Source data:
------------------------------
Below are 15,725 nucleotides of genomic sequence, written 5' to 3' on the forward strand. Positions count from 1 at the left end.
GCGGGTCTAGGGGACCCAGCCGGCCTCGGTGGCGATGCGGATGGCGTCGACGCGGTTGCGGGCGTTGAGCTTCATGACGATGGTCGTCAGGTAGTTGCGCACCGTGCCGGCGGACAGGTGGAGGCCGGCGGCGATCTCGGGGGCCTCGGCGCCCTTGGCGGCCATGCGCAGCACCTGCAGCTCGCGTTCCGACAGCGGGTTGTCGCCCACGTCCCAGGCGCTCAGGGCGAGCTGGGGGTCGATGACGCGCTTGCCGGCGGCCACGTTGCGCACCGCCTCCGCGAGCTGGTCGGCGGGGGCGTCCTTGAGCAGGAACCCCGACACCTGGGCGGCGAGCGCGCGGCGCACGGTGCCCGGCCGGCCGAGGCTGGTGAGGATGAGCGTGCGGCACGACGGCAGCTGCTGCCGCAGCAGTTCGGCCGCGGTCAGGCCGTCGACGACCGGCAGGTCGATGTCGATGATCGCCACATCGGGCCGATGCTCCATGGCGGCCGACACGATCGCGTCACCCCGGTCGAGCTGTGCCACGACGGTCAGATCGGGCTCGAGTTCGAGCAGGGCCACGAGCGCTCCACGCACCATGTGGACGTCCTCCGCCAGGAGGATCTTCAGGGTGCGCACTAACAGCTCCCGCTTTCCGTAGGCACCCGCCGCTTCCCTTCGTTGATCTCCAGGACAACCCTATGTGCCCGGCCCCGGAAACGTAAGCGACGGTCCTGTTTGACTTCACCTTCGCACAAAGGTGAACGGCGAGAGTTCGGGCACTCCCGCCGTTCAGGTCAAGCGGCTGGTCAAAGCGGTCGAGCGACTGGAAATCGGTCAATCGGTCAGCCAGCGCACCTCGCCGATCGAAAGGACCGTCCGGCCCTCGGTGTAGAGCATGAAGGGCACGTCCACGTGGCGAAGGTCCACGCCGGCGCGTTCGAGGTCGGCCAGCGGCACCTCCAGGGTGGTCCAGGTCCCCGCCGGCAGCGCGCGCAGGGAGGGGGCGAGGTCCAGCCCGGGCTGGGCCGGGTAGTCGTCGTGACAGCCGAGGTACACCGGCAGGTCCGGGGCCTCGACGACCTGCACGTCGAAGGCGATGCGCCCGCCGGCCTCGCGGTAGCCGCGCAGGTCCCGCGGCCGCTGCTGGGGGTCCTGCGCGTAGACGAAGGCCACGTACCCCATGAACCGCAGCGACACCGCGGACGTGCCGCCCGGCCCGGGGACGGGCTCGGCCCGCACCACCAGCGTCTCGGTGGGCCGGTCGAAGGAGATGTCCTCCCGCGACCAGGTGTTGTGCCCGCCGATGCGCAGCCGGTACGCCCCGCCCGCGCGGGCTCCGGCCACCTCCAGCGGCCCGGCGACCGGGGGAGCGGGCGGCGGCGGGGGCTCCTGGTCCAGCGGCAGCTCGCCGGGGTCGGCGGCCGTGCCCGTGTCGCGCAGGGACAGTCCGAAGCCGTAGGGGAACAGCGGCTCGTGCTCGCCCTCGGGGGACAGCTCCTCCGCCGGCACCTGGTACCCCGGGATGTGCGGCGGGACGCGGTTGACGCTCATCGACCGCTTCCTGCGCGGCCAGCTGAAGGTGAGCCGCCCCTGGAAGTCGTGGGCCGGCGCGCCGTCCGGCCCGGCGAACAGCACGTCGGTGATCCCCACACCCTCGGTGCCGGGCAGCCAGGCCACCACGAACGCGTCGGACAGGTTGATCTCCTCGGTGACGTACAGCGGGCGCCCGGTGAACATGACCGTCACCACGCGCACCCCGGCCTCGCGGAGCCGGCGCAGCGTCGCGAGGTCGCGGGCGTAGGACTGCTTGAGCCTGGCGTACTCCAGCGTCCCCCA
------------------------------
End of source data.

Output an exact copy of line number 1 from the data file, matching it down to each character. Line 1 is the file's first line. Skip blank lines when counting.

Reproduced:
Below are 15,725 nucleotides of genomic sequence, written 5' to 3' on the forward strand. Positions count from 1 at the left end.